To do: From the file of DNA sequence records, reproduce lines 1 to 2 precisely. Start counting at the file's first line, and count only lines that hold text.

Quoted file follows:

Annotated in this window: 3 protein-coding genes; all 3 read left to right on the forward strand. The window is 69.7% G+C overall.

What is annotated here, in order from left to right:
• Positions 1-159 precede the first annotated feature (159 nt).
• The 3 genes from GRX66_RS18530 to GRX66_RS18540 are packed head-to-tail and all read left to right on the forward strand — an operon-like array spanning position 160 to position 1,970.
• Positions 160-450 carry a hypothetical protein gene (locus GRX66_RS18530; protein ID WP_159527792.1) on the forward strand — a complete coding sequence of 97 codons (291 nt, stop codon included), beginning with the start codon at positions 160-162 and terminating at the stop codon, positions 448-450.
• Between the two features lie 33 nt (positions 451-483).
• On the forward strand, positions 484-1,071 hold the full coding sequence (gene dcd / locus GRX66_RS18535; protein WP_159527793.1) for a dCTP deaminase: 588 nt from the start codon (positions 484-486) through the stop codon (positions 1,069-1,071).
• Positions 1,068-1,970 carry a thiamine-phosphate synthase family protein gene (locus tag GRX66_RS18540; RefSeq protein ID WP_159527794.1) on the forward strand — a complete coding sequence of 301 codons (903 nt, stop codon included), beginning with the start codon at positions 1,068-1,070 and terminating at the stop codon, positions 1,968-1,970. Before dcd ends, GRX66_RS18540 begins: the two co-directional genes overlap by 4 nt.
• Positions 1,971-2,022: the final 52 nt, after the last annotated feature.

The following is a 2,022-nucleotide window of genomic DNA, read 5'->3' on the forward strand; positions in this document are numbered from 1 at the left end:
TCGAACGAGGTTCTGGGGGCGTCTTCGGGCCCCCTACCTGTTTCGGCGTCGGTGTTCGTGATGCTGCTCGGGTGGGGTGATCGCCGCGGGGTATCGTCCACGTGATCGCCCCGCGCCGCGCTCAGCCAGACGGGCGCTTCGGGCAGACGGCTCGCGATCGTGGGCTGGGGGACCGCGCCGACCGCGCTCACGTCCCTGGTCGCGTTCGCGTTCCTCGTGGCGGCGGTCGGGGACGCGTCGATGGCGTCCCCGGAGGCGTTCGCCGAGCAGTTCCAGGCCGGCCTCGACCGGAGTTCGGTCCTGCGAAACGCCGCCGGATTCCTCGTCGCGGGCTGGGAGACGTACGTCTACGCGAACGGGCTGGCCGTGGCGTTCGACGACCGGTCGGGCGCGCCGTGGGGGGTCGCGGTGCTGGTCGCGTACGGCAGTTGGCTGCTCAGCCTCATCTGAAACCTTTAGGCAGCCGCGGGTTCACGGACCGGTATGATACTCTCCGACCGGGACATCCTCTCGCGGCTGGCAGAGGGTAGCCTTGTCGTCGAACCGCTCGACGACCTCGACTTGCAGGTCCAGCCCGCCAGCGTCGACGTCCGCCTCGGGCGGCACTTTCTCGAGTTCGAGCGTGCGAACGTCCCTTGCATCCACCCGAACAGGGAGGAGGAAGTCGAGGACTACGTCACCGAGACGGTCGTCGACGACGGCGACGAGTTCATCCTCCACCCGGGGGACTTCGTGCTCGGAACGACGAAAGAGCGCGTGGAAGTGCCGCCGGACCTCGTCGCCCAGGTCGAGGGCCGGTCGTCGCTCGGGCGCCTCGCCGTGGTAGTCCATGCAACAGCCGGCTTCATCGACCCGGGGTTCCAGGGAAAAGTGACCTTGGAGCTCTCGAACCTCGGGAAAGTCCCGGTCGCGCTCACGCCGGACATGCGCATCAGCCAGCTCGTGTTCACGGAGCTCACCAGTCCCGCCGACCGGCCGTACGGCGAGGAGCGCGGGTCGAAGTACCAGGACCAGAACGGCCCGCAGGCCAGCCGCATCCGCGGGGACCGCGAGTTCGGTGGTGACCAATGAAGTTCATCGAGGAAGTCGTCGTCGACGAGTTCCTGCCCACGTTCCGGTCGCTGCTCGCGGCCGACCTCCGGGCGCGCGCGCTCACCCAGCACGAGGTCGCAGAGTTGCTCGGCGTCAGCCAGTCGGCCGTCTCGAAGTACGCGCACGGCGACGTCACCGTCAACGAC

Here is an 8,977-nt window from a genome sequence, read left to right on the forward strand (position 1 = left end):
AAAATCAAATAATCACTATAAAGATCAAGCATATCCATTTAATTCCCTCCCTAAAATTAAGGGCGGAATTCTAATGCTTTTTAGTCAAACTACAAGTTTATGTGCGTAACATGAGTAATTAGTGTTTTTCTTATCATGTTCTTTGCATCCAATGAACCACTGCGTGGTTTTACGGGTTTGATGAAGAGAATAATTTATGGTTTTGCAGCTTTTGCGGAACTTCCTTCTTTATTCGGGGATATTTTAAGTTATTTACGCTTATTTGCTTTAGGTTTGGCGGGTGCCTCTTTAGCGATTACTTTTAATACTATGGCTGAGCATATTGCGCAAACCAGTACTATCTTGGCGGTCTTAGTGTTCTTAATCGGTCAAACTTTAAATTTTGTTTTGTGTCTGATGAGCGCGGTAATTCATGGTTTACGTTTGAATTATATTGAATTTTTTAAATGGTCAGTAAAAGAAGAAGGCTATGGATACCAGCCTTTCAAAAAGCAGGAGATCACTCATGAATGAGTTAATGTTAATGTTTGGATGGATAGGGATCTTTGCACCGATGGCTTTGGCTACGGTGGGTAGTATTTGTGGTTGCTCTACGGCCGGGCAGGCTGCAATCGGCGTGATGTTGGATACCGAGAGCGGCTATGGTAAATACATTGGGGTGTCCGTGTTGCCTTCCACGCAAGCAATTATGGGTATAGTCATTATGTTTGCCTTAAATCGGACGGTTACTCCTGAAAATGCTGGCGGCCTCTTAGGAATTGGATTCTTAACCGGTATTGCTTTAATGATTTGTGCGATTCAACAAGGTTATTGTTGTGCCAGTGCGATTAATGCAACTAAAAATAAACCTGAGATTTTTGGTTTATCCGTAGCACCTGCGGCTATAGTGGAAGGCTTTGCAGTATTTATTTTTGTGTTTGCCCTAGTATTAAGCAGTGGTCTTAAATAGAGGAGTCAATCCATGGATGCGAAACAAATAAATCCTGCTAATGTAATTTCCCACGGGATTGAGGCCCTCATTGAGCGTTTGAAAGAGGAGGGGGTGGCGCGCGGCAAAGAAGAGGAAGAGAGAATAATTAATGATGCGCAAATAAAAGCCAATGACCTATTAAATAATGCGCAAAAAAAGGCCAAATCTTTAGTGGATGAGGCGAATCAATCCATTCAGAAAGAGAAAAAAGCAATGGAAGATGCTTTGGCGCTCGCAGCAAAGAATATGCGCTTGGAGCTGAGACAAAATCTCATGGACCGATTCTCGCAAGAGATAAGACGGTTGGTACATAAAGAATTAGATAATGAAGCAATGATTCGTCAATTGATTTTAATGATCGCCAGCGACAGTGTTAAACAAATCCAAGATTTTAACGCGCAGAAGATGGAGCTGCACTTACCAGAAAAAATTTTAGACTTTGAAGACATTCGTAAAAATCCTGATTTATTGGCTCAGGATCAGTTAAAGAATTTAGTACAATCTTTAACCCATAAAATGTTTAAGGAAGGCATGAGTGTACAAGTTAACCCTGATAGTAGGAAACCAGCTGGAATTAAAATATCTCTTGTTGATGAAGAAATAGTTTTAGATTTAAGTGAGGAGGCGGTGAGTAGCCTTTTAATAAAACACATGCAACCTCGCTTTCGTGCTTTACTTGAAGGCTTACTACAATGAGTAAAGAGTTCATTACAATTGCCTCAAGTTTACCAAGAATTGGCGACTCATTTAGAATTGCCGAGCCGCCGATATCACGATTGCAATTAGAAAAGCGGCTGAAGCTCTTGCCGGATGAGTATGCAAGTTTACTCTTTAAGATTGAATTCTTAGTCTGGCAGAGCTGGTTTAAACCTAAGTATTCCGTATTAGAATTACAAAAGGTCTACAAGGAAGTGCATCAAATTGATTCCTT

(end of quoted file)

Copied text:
Annotated in this window: 3 protein-coding genes; all 3 read left to right on the forward strand. The window is 69.7% G+C overall.

What is annotated here, in order from left to right: